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Pharmacy drive-through OKed, but Meijer must improve landscaping

Here's a photo of what the Oxford Meijer store's pharmacy drive-through will look like. Photo courtesy of Meijer. (click for larger version)
February 19, 2014 - Plans for a pharmacy drive-through at the Oxford Meijer were approved 5-2 by the township planning commission last week.

But commissioners made it clear that before Meijer can put this addition into use, the store will be required to improve its overall appearance in terms of landscaping, the current state of which was described as poor.

Submitting a revised landscape plan that meets current ordinance requirements was made a condition of the site plan's approval. Commission Chairman Todd Bell explained what that means to Roger DeHoek, real estate manager for Meijer.

"You will not open that drive-through until our . . . zoning administrator surveys the site and notices that all of the original landscaping is restored and you are watering and you are fertilizing," Bell said. "And if you don't, you will not get (an) occupancy permit from our building inspector, so that you can operate that (drive-through)."

Meijer plans to construct a drive-through for its pharmacy, located in the store's southwest corner.

The drive-through would have space to stack three vehicles and utilize a pneumatic tube system, just as banks often do, to transport prescription slips and medications between the vehicles and the pharmacy.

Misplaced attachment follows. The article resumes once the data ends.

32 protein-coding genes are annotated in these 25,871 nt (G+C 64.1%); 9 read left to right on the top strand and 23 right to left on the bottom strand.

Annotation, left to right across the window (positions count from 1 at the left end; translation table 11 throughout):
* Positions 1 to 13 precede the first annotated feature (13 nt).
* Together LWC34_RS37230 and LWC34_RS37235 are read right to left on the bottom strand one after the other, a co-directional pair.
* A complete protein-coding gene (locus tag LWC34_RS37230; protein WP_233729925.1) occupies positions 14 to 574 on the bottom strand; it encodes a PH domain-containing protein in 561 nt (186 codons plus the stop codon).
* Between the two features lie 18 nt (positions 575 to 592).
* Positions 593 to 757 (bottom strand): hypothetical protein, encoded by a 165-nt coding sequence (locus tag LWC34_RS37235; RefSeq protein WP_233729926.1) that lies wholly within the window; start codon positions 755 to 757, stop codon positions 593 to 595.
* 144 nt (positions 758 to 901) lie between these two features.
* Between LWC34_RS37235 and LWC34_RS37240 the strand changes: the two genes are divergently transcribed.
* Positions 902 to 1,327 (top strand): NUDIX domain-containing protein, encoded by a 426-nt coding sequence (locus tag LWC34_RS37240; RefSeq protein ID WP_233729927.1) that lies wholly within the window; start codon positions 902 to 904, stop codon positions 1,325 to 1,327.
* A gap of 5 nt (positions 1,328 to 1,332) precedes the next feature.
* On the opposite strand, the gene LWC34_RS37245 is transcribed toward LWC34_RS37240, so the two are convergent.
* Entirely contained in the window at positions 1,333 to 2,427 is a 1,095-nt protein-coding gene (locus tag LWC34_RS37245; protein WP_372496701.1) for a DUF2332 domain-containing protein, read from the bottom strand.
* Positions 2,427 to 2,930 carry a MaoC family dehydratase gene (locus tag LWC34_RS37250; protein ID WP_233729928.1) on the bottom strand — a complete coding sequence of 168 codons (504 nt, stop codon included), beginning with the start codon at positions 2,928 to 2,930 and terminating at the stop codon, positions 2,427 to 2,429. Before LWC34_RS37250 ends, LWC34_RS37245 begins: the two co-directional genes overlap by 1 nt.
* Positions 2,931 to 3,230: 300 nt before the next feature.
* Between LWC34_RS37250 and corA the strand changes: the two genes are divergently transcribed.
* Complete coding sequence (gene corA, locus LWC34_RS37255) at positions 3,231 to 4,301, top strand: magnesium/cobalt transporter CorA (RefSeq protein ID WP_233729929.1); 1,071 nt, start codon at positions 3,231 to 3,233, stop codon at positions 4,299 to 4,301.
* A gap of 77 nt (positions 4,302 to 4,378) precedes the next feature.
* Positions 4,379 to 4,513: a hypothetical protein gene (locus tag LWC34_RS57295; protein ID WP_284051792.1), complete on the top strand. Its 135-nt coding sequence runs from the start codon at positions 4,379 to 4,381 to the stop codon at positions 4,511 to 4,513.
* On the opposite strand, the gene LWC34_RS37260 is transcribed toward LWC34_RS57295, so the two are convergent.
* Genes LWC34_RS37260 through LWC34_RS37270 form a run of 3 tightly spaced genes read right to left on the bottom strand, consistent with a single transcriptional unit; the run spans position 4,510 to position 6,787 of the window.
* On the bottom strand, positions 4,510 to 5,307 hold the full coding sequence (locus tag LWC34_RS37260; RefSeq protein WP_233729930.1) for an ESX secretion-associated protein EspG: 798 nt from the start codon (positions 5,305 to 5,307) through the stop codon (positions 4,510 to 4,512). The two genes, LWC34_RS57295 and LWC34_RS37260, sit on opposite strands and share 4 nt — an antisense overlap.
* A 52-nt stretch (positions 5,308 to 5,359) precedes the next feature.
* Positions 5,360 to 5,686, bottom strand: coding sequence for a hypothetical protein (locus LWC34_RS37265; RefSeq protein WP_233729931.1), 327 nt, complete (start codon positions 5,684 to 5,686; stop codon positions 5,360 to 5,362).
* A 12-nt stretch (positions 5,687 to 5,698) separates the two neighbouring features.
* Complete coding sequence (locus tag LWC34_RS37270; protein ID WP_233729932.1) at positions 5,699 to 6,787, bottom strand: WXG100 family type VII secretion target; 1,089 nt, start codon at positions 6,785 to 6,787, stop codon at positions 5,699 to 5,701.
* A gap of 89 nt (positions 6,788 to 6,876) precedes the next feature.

"It's just time to add some new things to the store, refresh it," DeHoek said.

Meijer currently has 134 stores with pharmacy drive-throughs. "The benefit is people who are sick, or a mom with her kids, don't have to go into the store. They can just go to the drive-through," DeHoek told this reporter.

Pharmacy business represents approximately 5.6 percent of the total business of a typical Meijer store and approximately 29 percent of pharmacy transactions are completed at these drive-throughs, according to information provided by DeHoek. The average number of transactions (drop-offs and pickups) that take place daily at each location is 171.

"It's become a big part of the business," he said.

DeHoek said Meijer plans to begin construction in June and wrap things up in September.

The landscape issue was raised by Oxford Fire Chief Pete Scholz, who spoke as a resident, not a township official.

Scholz said this Meijer store is "one of the most prominent places you see coming south on M-24," and yet, "that entire site is probably one of the worst maintained sites that we have in Oxford Township."

He noted the ordinance requires the installation, irrigation and maintenance of landscaping, but Meijer doesn't do any upkeep.

"The irrigation at the (Meijer) gas station hasn't been turned on in four years," Scholz said. "The irrigation on the normal site hasn't been turned on (in) probably four to five years. Nor has it been fertilized. Nor has it been (sprayed for weeds)."

Scholz said the middle of a gravel pit "looks better" than the grass areas surrounding the Oxford Meijer.

"It's disgusting," he said.

The chief noted the lawn area around the Meijer store on Brown Rd. in Auburn Hills is in great shape.

"It looks like a golf course around the outside of that building – very lush green, very well-manicured, very neat," he said. In contrast, the Oxford store "looks terrible."

Commissioner Jack Curtis agreed and made improved landscaping a condition of the site plan's approval

"Pete does bring up some good points," he said. "You're taking that to the prom (and) it doesn't have a very nice dress on it."